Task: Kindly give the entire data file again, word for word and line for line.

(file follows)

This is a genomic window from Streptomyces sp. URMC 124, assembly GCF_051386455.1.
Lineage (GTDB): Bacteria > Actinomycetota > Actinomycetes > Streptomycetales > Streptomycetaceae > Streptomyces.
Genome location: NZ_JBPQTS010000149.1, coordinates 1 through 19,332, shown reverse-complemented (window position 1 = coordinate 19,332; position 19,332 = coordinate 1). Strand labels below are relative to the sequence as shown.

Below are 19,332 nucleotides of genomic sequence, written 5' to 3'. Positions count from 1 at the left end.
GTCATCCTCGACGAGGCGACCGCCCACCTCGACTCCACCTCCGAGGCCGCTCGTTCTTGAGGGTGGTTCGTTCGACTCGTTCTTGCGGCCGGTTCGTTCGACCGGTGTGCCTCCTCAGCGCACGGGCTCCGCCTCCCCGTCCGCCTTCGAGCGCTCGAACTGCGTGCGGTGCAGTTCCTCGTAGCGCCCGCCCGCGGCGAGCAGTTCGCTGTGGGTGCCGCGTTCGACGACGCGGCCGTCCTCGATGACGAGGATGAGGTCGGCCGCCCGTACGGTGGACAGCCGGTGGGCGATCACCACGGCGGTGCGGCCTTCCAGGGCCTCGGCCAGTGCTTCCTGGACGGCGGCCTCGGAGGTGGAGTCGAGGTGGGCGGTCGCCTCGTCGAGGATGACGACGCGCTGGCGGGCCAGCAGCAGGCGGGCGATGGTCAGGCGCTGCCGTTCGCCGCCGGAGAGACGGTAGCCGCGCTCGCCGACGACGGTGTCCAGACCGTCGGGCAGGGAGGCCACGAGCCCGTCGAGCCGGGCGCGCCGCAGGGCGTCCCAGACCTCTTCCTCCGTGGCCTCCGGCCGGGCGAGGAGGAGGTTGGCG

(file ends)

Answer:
This is a genomic window from Streptomyces sp. URMC 124, assembly GCF_051386455.1.
Lineage (GTDB): Bacteria > Actinomycetota > Actinomycetes > Streptomycetales > Streptomycetaceae > Streptomyces.
Genome location: NZ_JBPQTS010000149.1, coordinates 1 through 19,332, shown reverse-complemented (window position 1 = coordinate 19,332; position 19,332 = coordinate 1). Strand labels below are relative to the sequence as shown.

Below are 19,332 nucleotides of genomic sequence, written 5' to 3'. Positions count from 1 at the left end.
GTCATCCTCGACGAGGCGACCGCCCACCTCGACTCCACCTCCGAGGCCGCTCGTTCTTGAGGGTGGTTCGTTCGACTCGTTCTTGCGGCCGGTTCGTTCGACCGGTGTGCCTCCTCAGCGCACGGGCTCCGCCTCCCCGTCCGCCTTCGAGCGCTCGAACTGCGTGCGGTGCAGTTCCTCGTAGCGCCCGCCCGCGGCGAGCAGTTCGCTGTGGGTGCCGCGTTCGACGACGCGGCCGTCCTCGATGACGAGGATGAGGTCGGCCGCCCGTACGGTGGACAGCCGGTGGGCGATCACCACGGCGGTGCGGCCTTCCAGGGCCTCGGCCAGTGCTTCCTGGACGGCGGCCTCGGAGGTGGAGTCGAGGTGGGCGGTCGCCTCGTCGAGGATGACGACGCGCTGGCGGGCCAGCAGCAGGCGGGCGATGGTCAGGCGCTGCCGTTCGCCGCCGGAGAGACGGTAGCCGCGCTCGCCGACGACGGTGTCCAGACCGTCGGGCAGGGAGGCCACGAGCCCGTCGAGCCGGGCGCGCCGCAGGGCGTCCCAGACCTCTTCCTCCGTGGCCTCCGGCCGGGCGAGGAGGAGGTTGGCG